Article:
Definition

Many data analysis tools rely on certain assumptions about the data, such as: the data follow a normal distribution, the levels of the variable have a constant variance, etc. If any of these assumptions is violated, the conclusions from the analysis may no longer be valid. Sometimes it is possible to transform (change) the data so that the assumptions are more closely approximated, allowing the use of the tools.

Examples

The family of Box-Cox Transformations is defined by the function Y^{λ} or (Y^{λ} - 1)/λ, where Y is the variable to be transformed and λ (Greek letter Lambda) is the non-zero ‘transformation parameter’. Thus, λ = 2 gives the square (y^{2}) and λ = ½, gives the square-root (√y) function. λ = 0 gives the natural logarithm (ln(y)).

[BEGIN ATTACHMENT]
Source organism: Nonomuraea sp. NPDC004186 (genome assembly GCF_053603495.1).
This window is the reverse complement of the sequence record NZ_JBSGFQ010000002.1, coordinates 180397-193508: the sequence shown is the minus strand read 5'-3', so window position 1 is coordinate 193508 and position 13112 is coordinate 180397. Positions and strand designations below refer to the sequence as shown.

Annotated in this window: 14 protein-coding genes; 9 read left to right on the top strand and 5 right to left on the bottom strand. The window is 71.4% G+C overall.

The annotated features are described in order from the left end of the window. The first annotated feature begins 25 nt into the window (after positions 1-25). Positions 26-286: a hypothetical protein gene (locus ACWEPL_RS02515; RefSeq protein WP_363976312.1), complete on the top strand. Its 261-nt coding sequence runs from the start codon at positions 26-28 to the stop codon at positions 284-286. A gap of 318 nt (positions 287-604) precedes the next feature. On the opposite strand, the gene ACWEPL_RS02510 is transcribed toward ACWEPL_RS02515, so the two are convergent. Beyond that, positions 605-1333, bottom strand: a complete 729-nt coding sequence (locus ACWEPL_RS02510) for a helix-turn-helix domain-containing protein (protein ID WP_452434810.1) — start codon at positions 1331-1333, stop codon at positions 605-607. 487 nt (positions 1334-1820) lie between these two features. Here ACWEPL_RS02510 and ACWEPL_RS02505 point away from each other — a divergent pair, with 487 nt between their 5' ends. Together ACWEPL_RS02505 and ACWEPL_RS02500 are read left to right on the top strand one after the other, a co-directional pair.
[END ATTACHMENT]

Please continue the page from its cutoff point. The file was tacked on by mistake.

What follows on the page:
Application

Depending on the situation, Box-Cox transformations may be applied to the response variable or to one or more independent variables. These transforms are also used to make a linear model fit better.

External Links

Box-Cox Transformations from NIST: - http://www.itl.nist.gov/div898/handbook/eda/section3/eda336.htm